We ate soup, rice and canned tuna at the base camp, at 15,200 feet, then brushed our teeth and hit the sack. These tents were more comfortable than many because they were laid on volcanic sand, making a much softer cushion than most camping sites.
El Misti, Base Camp View
Lunch before our hike
Team at beginning of hike
The path up
We awoke at 3:30am to begin the trek to the summit. The good part was that we didn’t have to carry our heavy packs; only day packs. We left them at base camp, to pick up later after summiting. The climb was still extremely hard, however, as we were moving uphill, on sand, at, ultimately 50% of street level oxygen. This climb was harder, for me, than Mount Kilimanjaro in Africa, which was the same exact altitude at the top. This was a mental grind. Less physical.
The climb took 4 hours overall to reach the summit. We stopped maybe 3 times, for 5 minutes apiece, to grab our breath, but overall pretty much moved upward for the entire 4 hours.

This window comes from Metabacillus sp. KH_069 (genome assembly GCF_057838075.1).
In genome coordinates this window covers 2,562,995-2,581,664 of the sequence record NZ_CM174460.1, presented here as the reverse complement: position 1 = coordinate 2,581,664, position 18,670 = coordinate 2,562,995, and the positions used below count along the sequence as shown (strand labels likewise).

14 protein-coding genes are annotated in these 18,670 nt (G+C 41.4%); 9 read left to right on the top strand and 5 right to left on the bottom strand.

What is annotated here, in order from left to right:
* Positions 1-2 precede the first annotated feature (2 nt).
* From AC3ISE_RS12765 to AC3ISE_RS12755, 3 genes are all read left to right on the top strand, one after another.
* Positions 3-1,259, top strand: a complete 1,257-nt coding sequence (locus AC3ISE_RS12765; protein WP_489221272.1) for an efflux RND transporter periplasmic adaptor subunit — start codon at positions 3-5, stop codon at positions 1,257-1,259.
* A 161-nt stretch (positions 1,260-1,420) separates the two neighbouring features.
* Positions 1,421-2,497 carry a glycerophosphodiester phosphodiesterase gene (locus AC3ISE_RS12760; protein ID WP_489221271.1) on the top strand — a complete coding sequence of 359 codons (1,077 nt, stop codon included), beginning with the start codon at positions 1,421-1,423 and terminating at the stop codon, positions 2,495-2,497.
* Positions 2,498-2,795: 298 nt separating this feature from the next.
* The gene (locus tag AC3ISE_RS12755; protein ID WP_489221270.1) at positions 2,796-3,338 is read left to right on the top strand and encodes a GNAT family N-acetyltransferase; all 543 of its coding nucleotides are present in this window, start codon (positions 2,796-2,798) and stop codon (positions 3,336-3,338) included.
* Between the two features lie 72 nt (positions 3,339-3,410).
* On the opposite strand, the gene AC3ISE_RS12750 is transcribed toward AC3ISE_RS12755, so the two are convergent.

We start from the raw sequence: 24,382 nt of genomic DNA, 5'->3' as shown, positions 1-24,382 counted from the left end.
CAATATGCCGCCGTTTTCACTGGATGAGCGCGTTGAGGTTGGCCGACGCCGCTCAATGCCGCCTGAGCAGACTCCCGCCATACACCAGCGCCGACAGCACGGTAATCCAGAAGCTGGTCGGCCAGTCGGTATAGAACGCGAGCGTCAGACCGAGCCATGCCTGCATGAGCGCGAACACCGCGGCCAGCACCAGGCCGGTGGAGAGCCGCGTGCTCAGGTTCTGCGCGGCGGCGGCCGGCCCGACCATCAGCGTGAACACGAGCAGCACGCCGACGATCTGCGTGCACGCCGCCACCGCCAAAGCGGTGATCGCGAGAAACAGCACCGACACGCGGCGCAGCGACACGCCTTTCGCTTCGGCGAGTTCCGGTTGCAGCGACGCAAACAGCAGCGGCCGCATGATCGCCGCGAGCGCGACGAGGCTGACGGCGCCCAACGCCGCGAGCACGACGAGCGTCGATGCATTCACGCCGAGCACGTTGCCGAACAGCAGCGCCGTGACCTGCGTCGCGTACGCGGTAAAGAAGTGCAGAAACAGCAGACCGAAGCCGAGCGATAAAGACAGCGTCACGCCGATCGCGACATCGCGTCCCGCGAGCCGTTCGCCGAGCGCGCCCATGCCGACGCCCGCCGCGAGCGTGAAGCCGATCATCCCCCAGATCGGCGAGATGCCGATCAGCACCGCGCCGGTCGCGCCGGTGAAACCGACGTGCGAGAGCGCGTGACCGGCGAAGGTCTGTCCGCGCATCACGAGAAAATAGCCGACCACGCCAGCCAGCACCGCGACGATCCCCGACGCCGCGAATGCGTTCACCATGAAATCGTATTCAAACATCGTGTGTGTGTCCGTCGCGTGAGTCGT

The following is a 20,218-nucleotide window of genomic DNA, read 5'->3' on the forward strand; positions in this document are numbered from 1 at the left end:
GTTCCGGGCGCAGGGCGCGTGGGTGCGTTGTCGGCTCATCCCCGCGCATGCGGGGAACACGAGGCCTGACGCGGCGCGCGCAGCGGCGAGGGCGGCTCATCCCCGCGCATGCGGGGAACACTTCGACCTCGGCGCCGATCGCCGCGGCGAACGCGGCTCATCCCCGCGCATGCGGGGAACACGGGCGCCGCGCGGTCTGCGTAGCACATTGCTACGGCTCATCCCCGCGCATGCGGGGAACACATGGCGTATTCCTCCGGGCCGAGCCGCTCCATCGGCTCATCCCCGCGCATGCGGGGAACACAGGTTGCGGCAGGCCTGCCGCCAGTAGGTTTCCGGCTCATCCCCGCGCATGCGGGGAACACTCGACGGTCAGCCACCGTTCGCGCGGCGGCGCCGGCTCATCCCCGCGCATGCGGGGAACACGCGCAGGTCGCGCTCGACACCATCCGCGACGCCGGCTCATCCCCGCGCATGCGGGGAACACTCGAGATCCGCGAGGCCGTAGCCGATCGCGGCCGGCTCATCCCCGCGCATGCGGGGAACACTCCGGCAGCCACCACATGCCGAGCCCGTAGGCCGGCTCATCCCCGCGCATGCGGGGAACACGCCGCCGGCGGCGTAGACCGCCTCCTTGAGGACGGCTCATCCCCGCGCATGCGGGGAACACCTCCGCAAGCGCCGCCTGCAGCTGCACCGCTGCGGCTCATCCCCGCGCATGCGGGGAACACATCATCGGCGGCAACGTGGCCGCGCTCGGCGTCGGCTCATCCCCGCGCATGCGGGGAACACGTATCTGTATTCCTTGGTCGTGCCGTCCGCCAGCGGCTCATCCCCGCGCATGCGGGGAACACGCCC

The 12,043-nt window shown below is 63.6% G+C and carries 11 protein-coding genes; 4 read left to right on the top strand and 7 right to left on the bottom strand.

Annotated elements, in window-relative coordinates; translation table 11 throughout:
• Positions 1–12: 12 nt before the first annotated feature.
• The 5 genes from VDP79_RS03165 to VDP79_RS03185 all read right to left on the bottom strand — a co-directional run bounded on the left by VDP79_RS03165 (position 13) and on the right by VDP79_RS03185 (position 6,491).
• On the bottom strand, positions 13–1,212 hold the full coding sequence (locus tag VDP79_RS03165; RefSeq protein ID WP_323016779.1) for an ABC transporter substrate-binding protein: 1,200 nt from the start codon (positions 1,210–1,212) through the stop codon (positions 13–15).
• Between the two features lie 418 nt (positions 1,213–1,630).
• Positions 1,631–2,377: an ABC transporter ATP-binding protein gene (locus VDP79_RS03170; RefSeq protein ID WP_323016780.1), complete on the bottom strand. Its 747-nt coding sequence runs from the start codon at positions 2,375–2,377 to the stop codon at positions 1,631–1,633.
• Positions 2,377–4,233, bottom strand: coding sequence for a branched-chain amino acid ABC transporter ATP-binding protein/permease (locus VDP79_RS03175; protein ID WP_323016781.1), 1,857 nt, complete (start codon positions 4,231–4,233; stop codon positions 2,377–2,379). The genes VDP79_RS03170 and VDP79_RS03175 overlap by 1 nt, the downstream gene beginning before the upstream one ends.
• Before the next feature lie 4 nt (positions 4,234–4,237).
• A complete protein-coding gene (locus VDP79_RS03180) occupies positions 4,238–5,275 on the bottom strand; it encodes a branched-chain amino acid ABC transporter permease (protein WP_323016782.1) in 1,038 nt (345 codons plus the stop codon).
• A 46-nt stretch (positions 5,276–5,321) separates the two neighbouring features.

Once atop, we could see into the crater of the volcano, where there was steam rising. There was also a large cross made from railroad ties, which had been erected in the early 1900s. Amazing that someone lugged railroad ties up to 19k feet! As with any other summit, we grabbed pictures of each other, in every combination – guide, no guide, Jamie and I, just me, etc. And then the attention turned to the descent.
Looking into volcano crater from top
El Misti Summit
Interestingly, many people assume the climb is the hardest part of a mountain summit, but I have traditionally found the descent to be equally evil and sometimes even worse. This descent was on (again), volcanic ash (no, it had not mysteriously disappeared during our time atop). This made the trip down akin to skiing. Literally. We had poles and pretty much slalomed our way to the bottom. It took around an hour to get back to base camp, where we packed our belongings, dumped sand out of our shoes, grabbed a little food (whatever was left) and descended the rest of the way back to the car that was waiting for us. Incidentally, this drive to the start of the climb is so rigorous for the driver and vehicle that the driver ends up spending the night, in wait for us to descend. You surely get a sense of remoteness…………